When the Apple Watch launched, there was a lot of excitement about what consumers would do with it. Now the media and developers can't seem to stop talking about what they can't do with it (at least so far).
Apple didn't make a formal announcement about it at its recent WWDC in San Francisco, but a developer blogging on 9to5 Mac noticed a policy change that will allow developers, for the first time, to restrict their apps to only run on devices with 64-bit processors.
Alexa may soon dethrone Apple's Siri as the most popular virtual assistant among app developers now that Amazon is opening up the technology behind its Echo wireless speaker.
The Apple Watch may still have some user expectations to meet, but with a crash rate of 0.12333 percent, reliability won't be one of them, according to recently-released data from Crittericism. The San Francisco-based mobile app performance management firm provided raw data in an email to FierceDeveloper.
The rise of so-called "phablet devices" that sit somewhere between the form factor of a smartphone and a tablet are propelling the overall mobile and app industry to 78 percent year-over-year usage growth as measured by number of sessions, according to Flurry.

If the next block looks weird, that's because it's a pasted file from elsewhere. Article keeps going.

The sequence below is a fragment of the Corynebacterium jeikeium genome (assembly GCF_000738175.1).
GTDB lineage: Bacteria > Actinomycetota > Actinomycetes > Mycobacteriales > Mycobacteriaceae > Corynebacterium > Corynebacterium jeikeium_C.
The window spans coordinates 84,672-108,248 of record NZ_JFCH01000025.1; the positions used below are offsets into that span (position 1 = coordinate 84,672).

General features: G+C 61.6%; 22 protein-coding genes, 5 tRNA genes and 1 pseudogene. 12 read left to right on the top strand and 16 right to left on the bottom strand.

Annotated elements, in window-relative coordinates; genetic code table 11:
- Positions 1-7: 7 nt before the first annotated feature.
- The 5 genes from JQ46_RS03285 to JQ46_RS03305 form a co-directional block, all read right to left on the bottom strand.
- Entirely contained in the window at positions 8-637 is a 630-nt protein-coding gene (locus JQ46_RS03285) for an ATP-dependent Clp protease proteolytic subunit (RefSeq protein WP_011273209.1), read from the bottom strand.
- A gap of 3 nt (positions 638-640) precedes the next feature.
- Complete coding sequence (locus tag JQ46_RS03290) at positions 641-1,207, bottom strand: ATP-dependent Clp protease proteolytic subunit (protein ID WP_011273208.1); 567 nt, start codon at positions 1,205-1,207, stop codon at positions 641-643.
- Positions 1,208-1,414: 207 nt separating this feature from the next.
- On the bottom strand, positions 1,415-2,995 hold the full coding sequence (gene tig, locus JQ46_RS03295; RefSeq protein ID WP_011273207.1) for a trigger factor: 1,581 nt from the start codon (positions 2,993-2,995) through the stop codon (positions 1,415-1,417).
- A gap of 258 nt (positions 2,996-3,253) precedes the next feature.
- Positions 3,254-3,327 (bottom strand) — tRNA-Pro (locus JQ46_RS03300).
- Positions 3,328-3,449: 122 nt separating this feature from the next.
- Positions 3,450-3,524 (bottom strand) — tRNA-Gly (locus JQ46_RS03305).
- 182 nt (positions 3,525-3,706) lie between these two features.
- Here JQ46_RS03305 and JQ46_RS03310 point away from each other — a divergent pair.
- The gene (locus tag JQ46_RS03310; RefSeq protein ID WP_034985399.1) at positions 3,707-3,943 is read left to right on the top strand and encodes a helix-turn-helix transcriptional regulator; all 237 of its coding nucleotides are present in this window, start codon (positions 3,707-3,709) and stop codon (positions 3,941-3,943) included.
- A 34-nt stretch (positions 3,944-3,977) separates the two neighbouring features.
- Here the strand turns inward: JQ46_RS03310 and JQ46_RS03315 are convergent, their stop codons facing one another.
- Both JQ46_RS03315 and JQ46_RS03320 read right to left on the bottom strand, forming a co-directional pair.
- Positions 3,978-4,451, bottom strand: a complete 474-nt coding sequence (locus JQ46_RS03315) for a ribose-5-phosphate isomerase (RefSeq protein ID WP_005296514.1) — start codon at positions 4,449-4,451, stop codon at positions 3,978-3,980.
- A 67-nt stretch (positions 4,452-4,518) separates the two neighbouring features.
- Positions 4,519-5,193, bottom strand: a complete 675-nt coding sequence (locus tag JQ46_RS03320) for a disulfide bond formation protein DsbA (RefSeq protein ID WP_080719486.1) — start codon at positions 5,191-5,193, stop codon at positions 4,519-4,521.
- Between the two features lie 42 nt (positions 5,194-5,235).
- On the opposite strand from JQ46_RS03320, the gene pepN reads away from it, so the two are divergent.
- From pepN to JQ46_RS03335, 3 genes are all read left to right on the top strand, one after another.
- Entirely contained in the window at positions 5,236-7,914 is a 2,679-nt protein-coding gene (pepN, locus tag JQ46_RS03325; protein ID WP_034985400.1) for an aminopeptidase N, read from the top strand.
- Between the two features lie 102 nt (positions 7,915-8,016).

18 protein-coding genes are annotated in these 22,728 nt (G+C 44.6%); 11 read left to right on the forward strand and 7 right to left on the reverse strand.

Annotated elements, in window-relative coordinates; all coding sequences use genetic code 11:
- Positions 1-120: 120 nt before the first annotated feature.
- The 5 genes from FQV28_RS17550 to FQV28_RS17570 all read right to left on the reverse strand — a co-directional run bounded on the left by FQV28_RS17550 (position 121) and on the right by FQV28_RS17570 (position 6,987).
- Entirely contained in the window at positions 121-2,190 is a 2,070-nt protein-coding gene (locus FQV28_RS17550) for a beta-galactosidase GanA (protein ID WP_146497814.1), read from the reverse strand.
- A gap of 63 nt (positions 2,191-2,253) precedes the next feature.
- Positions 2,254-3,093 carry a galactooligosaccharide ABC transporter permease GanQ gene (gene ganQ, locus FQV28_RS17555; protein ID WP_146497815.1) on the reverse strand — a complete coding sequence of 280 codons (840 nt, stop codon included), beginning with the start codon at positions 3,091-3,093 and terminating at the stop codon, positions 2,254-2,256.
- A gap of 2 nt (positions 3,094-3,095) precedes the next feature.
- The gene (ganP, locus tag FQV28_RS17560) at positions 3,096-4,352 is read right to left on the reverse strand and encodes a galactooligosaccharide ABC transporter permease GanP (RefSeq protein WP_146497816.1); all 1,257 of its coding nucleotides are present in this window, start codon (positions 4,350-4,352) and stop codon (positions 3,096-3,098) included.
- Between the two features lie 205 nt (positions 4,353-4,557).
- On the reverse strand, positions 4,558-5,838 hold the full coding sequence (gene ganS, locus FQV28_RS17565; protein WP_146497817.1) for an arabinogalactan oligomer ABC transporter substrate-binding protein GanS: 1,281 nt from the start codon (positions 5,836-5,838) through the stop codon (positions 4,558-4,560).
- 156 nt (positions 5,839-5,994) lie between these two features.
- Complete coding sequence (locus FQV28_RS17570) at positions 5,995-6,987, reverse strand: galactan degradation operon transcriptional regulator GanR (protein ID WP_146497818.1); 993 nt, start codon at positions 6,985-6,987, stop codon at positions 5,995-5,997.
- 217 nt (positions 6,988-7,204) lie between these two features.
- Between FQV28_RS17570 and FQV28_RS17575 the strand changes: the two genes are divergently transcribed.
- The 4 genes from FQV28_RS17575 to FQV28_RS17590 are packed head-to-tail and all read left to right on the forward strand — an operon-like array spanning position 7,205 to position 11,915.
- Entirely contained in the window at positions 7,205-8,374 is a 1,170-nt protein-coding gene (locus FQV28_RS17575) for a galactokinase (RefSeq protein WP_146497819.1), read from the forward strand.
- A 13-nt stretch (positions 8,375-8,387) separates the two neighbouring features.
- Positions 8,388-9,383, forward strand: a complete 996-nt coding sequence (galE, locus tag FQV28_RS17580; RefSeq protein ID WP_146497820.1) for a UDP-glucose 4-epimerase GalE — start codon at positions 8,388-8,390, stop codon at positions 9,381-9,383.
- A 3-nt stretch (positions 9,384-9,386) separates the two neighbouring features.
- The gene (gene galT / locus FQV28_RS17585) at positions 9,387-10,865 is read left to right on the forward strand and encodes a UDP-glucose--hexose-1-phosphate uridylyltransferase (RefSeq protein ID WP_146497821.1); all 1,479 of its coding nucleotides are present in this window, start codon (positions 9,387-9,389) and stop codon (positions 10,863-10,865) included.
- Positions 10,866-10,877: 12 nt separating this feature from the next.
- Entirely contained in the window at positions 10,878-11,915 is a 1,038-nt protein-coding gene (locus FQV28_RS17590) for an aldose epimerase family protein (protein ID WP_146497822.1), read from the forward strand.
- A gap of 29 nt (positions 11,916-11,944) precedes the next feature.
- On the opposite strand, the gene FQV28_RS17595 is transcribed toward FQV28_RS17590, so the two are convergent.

It takes a certain kind of guts, given the market dominance of Apple and Google, to not only create a new mobile device and platform but an entirely new app store, but the makers of the Blackphone think they have found an important, overlooked niche: consumers who put a premium on the privacy of their personal data.
Android users sporting newer and more expensive devices are 40 percent more engaged with mobile apps than their iOS counterparts walking around with the iPhone 6, according to Localytics. The firm delved into Android fragmentation by looking at major OS versions installed across millions of devices since 2012.
Most people probably first heard about drones last year when Amazon, in one of the most outlandish strategies it has ever put together to serve its customers, began talking about using drones to deliver products and services to customers. But drones--also known as unmanned aerial vehicles--are becoming something that can be used as easily and inexpensively by consumers as they are by large enterprises for business purposes. And smartphone and tablet apps are taking a driving positon in the development of the drone space.
It may not have quite the punch of Apple's iPhone 6 launch, but BlackBerry's attempt to re-ignite interest in its platform by bringing out an updated version of one of its most popular smartphone designs got some surprising reactions from app developers.
If I ever thought there was a possibility that Google Glass would fail before it even had a chance to succeed, it was when I started hearing people wearing them described with a term that sounds a lot like a swear word.